First network systems 110 and second network systems 140 each comprise computer and communication platforms, such as gateways, servers, signaling processors, and the like. Communication links 133-136 and 163-166 comprise backhaul connections. Communication links 120 and 150 comprise data connections.

Data processing system 105 comprises a computer and communication system that generates offload vectors for communication devices 101-104. Communication devices 101-104 process the offload vectors to control the selection of base station carriers 121-132 and 151-162 based on time and loading. For example, communication device 101 might process an offload vector to switch from base station carrier 122 in the first network to base station carrier 151 in the second network at a time-of-day when carrier 122 is heavily loaded and carrier 151 is lightly loaded. Note that communication system 100 has been simplified for clarity, and that system 100 would typically include a multitude of additional communication devices, base stations, and base station carriers.

In operation, data processing system 105 determines offload vectors for base station carriers 121-132 in the first wireless network. The offload vectors indicate offload availability per time frame for device offloads from first base station carriers 121-132 to second base station carriers 151-162. Data processing system 105 also determines similarity values between the offload vectors in a grouping operation for base station carriers 121-132. The grouping operation identifies the lowest number of carrier groups that maintains the vector similarity within the individual carrier groups above a similarity threshold. The goal is a relatively small number of carrier groups that each has similar offload vectors to allow the carriers in the same carrier group to share one offload vector. If the number of carrier groups is relatively small, then the number of offload vectors that are transferred, stored, and processed by both the wireless network and the wireless device is also relatively small.

Data processing system 105 generates a data structure that associates base station carriers 121-132 with the representative offload vectors for their carrier groups. Data processing system 105 transfers the data structure for delivery to wireless communication devices 101-104. In one example, communication device 102 uses the data structure to offload from base station carrier 124 to base station carrier 155 during a time period when base station carrier 155 is lightly loaded. In another example, communication device 104 uses the data structure to avoid an offload from base station carrier 131 to base station carrier 160 during a time period when base station carrier 160 is heavily loaded.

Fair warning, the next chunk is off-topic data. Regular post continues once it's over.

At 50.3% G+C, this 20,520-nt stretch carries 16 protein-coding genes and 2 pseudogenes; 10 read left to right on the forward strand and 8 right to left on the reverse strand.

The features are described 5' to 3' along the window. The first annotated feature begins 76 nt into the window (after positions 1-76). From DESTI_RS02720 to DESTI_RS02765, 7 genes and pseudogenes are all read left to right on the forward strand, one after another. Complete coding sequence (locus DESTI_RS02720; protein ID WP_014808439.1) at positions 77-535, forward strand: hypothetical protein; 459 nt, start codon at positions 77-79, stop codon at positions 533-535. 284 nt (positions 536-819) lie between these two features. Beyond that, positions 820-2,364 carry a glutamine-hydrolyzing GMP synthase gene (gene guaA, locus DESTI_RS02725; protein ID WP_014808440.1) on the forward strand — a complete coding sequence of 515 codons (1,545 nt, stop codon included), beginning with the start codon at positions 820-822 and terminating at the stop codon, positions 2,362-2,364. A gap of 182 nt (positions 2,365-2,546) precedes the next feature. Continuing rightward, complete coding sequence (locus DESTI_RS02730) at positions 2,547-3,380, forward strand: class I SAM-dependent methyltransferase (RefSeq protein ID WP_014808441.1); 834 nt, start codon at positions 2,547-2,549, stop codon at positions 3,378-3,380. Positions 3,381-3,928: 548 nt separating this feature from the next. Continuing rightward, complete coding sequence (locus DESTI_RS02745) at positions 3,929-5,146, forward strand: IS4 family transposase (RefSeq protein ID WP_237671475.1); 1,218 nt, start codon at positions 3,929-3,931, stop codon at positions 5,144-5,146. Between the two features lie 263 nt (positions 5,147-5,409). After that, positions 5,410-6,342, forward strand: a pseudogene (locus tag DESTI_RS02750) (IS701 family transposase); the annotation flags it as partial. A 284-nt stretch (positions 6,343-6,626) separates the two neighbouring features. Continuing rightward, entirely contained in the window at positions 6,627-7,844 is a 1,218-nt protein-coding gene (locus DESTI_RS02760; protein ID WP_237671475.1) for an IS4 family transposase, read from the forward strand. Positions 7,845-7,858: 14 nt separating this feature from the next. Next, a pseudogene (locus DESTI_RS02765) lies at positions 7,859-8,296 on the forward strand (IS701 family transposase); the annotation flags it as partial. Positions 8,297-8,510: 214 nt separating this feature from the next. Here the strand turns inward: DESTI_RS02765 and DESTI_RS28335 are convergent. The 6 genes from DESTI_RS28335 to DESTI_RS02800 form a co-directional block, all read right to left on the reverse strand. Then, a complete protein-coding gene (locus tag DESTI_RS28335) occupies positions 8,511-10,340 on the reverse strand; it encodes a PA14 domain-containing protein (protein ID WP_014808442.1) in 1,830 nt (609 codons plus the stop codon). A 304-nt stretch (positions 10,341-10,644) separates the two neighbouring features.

FIG. 2 illustrates the operation of data processing system 105 to generate offload vectors that control device offloads between wireless carrier frequencies. Data processing system 105 receives network information for the base station carriers 121-132 from the first wireless network (201). The network information identifies base station carriers 121-132 in association with their locations, ranges, usage metrics, time, date, and/or some other pertinent data. Some of this information, such as location and range, may be pre-configured into system 105. Data processing system 105 also receives similar network information for base station carriers 151-162 from the second wireless network (202).

Data processing system 105 processes the network information to determine offload vectors that indicate offload availability per time frame for offloads from individual base station carriers 121-132 to proximate base station carriers 151-162 (203). For example, system 105 might compare busy hour data between proximate carriers 125 and 154 to identify by hour when offloads from carrier 125 to carrier 154 are desirable, undesirable, or don't matter. Other time increments and loading measures could be used for this comparison as desired.